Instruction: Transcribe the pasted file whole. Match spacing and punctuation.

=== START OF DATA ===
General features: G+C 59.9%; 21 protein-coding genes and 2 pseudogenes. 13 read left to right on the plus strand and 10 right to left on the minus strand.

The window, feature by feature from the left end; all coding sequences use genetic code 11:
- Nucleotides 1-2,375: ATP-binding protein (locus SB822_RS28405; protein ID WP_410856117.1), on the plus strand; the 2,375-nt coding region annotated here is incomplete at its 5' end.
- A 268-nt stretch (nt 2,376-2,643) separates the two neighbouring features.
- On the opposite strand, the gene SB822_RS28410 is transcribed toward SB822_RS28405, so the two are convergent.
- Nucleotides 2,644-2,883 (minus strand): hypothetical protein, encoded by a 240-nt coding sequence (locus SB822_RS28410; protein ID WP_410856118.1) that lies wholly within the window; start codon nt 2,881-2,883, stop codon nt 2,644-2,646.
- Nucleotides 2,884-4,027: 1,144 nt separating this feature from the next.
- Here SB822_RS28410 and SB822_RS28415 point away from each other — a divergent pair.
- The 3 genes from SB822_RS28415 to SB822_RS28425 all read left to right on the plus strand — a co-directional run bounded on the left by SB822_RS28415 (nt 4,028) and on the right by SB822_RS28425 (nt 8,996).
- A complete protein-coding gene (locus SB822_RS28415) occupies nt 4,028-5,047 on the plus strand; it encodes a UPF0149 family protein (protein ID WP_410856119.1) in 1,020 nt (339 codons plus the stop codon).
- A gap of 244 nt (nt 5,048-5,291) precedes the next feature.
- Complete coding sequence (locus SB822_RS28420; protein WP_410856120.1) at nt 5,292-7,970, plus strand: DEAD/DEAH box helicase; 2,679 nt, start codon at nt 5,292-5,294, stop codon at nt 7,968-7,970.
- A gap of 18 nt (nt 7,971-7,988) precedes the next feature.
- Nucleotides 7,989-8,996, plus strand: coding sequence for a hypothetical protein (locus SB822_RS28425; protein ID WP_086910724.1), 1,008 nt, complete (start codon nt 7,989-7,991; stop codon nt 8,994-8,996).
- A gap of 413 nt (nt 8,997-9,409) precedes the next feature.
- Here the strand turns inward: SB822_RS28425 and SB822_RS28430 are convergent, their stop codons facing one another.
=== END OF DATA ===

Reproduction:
General features: G+C 59.9%; 21 protein-coding genes and 2 pseudogenes. 13 read left to right on the plus strand and 10 right to left on the minus strand.

The window, feature by feature from the left end; all coding sequences use genetic code 11:
- Nucleotides 1-2,375: ATP-binding protein (locus SB822_RS28405; protein ID WP_410856117.1), on the plus strand; the 2,375-nt coding region annotated here is incomplete at its 5' end.
- A 268-nt stretch (nt 2,376-2,643) separates the two neighbouring features.
- On the opposite strand, the gene SB822_RS28410 is transcribed toward SB822_RS28405, so the two are convergent.
- Nucleotides 2,644-2,883 (minus strand): hypothetical protein, encoded by a 240-nt coding sequence (locus SB822_RS28410; protein ID WP_410856118.1) that lies wholly within the window; start codon nt 2,881-2,883, stop codon nt 2,644-2,646.
- Nucleotides 2,884-4,027: 1,144 nt separating this feature from the next.
- Here SB822_RS28410 and SB822_RS28415 point away from each other — a divergent pair.
- The 3 genes from SB822_RS28415 to SB822_RS28425 all read left to right on the plus strand — a co-directional run bounded on the left by SB822_RS28415 (nt 4,028) and on the right by SB822_RS28425 (nt 8,996).
- A complete protein-coding gene (locus SB822_RS28415) occupies nt 4,028-5,047 on the plus strand; it encodes a UPF0149 family protein (protein ID WP_410856119.1) in 1,020 nt (339 codons plus the stop codon).
- A gap of 244 nt (nt 5,048-5,291) precedes the next feature.
- Complete coding sequence (locus SB822_RS28420; protein WP_410856120.1) at nt 5,292-7,970, plus strand: DEAD/DEAH box helicase; 2,679 nt, start codon at nt 5,292-5,294, stop codon at nt 7,968-7,970.
- A gap of 18 nt (nt 7,971-7,988) precedes the next feature.
- Nucleotides 7,989-8,996, plus strand: coding sequence for a hypothetical protein (locus SB822_RS28425; protein ID WP_086910724.1), 1,008 nt, complete (start codon nt 7,989-7,991; stop codon nt 8,994-8,996).
- A gap of 413 nt (nt 8,997-9,409) precedes the next feature.
- Here the strand turns inward: SB822_RS28425 and SB822_RS28430 are convergent, their stop codons facing one another.